An Alternative Definition of Quality of Undergraduate College Education: Toward Usable Knowledge for Improvement

By Nodrvall, Robert C.; Braxton, John M. | Journal of Higher Education, September-October 1996 | Go to article overview

An Alternative Definition of Quality of Undergraduate College Education: Toward Usable Knowledge for Improvement


Nodrvall, Robert C., Braxton, John M., Journal of Higher Education


The 1980s saw a spate of reports focused on the improvement of the quality of undergraduate college education. Major reports included those issued by the study group on the Conditions of Excellence in American Higher Education [31], the American Association of Colleges' Integrity in the College Curriculum [3], and the National Endowment for the Humanities' To Reclaim a Legacy [5]. Although the flow of reports has abated in the 1990s, the issue of improving the quality of undergraduate college education remains. What also remains is a growing interest among the public in discerning the comparative quality of undergraduate institutions. The rankings of colleges in various categories each year in US News and World Report is a response to this growing public interest. Another response is the growth of unconventional college guides that provide "inside" perspectives on institutions that go beyond the more descriptive summaries in the traditional college guides such as Barron's Profiles of American Colleges and Lovejoy's College Guide.

The growing interest in comparative college quality among the public is premised upon two desires. The first is the desire to obtain a good bargain for the money spent on higher education, which has become more important as the costs of higher education have accelerated. The second is the desire of many students to obtain a degree from the most prestigious institution of higher education possible, because the prestige of one's undergraduate institution is seen as facilitating success later in life. High prestige institutions are seen as worth the high costs of attendance.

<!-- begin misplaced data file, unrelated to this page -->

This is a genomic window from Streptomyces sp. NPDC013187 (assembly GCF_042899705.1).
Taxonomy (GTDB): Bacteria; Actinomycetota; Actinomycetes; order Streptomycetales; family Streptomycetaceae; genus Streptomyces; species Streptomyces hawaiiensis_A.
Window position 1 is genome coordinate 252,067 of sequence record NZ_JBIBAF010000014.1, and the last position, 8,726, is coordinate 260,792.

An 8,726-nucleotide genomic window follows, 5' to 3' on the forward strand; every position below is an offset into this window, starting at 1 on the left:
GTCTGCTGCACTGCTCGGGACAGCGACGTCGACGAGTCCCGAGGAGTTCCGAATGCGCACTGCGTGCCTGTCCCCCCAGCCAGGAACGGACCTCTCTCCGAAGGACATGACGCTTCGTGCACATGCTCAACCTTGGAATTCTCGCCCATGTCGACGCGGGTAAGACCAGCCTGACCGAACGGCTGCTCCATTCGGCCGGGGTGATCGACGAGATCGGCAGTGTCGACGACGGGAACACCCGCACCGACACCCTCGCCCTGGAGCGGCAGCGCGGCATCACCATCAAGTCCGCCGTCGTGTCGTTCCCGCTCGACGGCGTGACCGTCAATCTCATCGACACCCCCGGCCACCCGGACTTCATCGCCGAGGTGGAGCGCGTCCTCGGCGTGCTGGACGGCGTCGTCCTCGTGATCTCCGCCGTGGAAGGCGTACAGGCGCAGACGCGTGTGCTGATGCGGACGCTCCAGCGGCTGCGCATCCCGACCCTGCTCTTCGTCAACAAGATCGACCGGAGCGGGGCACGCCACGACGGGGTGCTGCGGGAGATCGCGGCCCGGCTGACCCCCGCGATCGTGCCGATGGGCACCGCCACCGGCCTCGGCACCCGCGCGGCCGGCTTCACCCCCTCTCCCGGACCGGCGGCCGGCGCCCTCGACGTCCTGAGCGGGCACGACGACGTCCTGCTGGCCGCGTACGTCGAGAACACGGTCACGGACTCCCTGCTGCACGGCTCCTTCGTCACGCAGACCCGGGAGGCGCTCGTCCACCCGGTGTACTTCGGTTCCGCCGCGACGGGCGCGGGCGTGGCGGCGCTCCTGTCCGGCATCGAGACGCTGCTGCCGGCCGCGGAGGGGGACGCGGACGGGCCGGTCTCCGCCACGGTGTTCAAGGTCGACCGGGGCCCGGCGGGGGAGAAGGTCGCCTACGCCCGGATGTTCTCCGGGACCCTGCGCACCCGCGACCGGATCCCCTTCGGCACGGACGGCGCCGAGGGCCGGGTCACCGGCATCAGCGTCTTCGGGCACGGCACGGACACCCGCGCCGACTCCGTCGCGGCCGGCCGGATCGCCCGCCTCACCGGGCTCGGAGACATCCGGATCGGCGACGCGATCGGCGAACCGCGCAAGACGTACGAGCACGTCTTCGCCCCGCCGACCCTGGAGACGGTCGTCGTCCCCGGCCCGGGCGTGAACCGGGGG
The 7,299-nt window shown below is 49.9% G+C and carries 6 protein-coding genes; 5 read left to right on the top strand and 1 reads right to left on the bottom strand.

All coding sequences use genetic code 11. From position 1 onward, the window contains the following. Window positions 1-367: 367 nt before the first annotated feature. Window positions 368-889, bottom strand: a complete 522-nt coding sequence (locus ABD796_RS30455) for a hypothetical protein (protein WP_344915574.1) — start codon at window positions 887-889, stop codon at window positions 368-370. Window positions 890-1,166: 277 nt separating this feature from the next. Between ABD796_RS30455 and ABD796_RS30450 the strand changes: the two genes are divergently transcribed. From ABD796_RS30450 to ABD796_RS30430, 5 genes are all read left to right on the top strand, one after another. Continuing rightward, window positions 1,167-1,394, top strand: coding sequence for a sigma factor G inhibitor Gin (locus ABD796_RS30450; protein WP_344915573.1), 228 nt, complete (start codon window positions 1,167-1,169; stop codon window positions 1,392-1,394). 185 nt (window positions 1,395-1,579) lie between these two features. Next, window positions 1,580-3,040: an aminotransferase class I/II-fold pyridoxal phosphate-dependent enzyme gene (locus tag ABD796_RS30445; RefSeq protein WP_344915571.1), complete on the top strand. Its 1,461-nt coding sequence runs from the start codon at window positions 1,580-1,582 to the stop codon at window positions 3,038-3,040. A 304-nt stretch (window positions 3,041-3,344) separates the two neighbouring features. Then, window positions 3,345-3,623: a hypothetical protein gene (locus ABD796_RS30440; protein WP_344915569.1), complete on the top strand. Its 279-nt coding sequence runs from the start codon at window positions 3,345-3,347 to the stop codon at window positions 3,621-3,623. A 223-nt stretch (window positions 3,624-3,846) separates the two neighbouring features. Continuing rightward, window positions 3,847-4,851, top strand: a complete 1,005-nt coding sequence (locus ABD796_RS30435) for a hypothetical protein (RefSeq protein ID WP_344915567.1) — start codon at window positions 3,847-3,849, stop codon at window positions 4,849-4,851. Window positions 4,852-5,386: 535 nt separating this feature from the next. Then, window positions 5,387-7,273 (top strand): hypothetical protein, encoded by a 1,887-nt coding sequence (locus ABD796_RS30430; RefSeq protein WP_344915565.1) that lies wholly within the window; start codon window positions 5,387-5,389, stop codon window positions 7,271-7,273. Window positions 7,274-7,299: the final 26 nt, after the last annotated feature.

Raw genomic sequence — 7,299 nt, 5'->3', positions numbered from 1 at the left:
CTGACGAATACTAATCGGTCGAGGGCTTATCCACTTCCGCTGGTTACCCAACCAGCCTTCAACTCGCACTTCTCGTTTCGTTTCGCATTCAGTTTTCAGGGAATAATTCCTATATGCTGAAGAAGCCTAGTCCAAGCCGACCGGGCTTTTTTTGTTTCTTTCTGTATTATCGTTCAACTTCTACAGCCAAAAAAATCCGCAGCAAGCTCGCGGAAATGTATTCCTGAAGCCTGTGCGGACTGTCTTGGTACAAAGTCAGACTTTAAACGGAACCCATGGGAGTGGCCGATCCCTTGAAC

Whereas the public may often frame the issue of "quality" in terms of which school is "best," the various reports on the quality of undergraduate college education have as their goal an improved system of higher education to serve society's needs. If the quality of undergraduate education is to be improved, then quality must be defined in some way that provides useful information for the development of institutional policy to institute such improvement [13].

Traditional Approaches to Defining Academic Quality

Three customary approaches to addressing the question of quality in undergraduate higher education are the reputational approach, the resources approach, and the value-added approach. The reputational approach defines quality in terms of a college's or university's rank in the pecking order of institutions [2]. The US News and World Report annual rating of undergraduate institutions is a good example of the reputational method of appraising quality or excellence: the higher an institution's perceived place in the institutional pecking order, the higher the quality of the institution. A major problem with the reputational approach is that it is not clear whether the various persons who rank institutions are using the same criteria of evaluation, and even if the criteria are specified, the question arises whether the persons doing the ranking have access to reliable evidence on how well individual institutions meet these criteria.

The resources approach, in fact, is an attempt to specify and assess the criteria that are the bases for institutional reputations. Thus, the resource approach delineates quality by applying criteria such as SAT or ACT scores of entering first-year students, the number of books in the institution's library, or the scholarly productivity of its faculty [2]. Under this approach, the higher the average test scores of entering first-year students or the larger the library collection, the higher the quality of the institution.

Jacobi, Astin, and Ayala [17] point out that both the reputational and the resources approach are highly interdependent. An increase in reputation can bring additional resources to an institution, and an increase in resources can also yield a greater reputation. At first glance it seems that information useful to institutional policy can be obtained from these two approaches. …

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